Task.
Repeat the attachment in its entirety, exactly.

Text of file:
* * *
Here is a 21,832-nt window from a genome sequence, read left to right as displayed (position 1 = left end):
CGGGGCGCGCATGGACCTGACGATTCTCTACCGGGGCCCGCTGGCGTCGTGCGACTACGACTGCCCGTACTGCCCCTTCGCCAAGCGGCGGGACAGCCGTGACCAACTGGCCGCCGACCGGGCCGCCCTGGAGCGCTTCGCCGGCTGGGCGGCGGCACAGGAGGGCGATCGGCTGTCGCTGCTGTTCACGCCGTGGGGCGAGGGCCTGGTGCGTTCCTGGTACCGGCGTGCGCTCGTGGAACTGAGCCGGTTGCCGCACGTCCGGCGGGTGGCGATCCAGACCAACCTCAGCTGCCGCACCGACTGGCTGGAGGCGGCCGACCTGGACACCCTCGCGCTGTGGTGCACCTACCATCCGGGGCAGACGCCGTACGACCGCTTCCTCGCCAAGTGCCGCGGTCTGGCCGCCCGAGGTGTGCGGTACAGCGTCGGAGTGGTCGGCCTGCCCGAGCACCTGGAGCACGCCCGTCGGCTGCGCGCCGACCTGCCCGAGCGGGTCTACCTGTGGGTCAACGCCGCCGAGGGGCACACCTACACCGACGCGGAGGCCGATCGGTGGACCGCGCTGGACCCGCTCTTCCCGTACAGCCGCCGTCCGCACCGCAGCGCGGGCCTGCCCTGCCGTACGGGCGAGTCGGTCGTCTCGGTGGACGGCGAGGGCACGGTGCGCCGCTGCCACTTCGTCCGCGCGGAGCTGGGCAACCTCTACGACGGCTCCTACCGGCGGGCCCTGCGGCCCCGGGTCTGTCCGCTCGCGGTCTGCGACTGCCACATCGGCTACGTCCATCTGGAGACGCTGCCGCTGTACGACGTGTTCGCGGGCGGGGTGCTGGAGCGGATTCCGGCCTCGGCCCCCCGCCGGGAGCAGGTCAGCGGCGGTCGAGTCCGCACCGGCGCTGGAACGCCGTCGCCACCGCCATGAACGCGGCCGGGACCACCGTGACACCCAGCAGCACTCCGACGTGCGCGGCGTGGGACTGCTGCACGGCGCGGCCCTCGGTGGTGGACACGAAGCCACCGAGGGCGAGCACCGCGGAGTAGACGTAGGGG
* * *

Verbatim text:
Here is a 21,832-nt window from a genome sequence, read left to right as displayed (position 1 = left end):
CGGGGCGCGCATGGACCTGACGATTCTCTACCGGGGCCCGCTGGCGTCGTGCGACTACGACTGCCCGTACTGCCCCTTCGCCAAGCGGCGGGACAGCCGTGACCAACTGGCCGCCGACCGGGCCGCCCTGGAGCGCTTCGCCGGCTGGGCGGCGGCACAGGAGGGCGATCGGCTGTCGCTGCTGTTCACGCCGTGGGGCGAGGGCCTGGTGCGTTCCTGGTACCGGCGTGCGCTCGTGGAACTGAGCCGGTTGCCGCACGTCCGGCGGGTGGCGATCCAGACCAACCTCAGCTGCCGCACCGACTGGCTGGAGGCGGCCGACCTGGACACCCTCGCGCTGTGGTGCACCTACCATCCGGGGCAGACGCCGTACGACCGCTTCCTCGCCAAGTGCCGCGGTCTGGCCGCCCGAGGTGTGCGGTACAGCGTCGGAGTGGTCGGCCTGCCCGAGCACCTGGAGCACGCCCGTCGGCTGCGCGCCGACCTGCCCGAGCGGGTCTACCTGTGGGTCAACGCCGCCGAGGGGCACACCTACACCGACGCGGAGGCCGATCGGTGGACCGCGCTGGACCCGCTCTTCCCGTACAGCCGCCGTCCGCACCGCAGCGCGGGCCTGCCCTGCCGTACGGGCGAGTCGGTCGTCTCGGTGGACGGCGAGGGCACGGTGCGCCGCTGCCACTTCGTCCGCGCGGAGCTGGGCAACCTCTACGACGGCTCCTACCGGCGGGCCCTGCGGCCCCGGGTCTGTCCGCTCGCGGTCTGCGACTGCCACATCGGCTACGTCCATCTGGAGACGCTGCCGCTGTACGACGTGTTCGCGGGCGGGGTGCTGGAGCGGATTCCGGCCTCGGCCCCCCGCCGGGAGCAGGTCAGCGGCGGTCGAGTCCGCACCGGCGCTGGAACGCCGTCGCCACCGCCATGAACGCGGCCGGGACCACCGTGACACCCAGCAGCACTCCGACGTGCGCGGCGTGGGACTGCTGCACGGCGCGGCCCTCGGTGGTGGACACGAAGCCACCGAGGGCGAGCACCGCGGAGTAGACGTAGGGG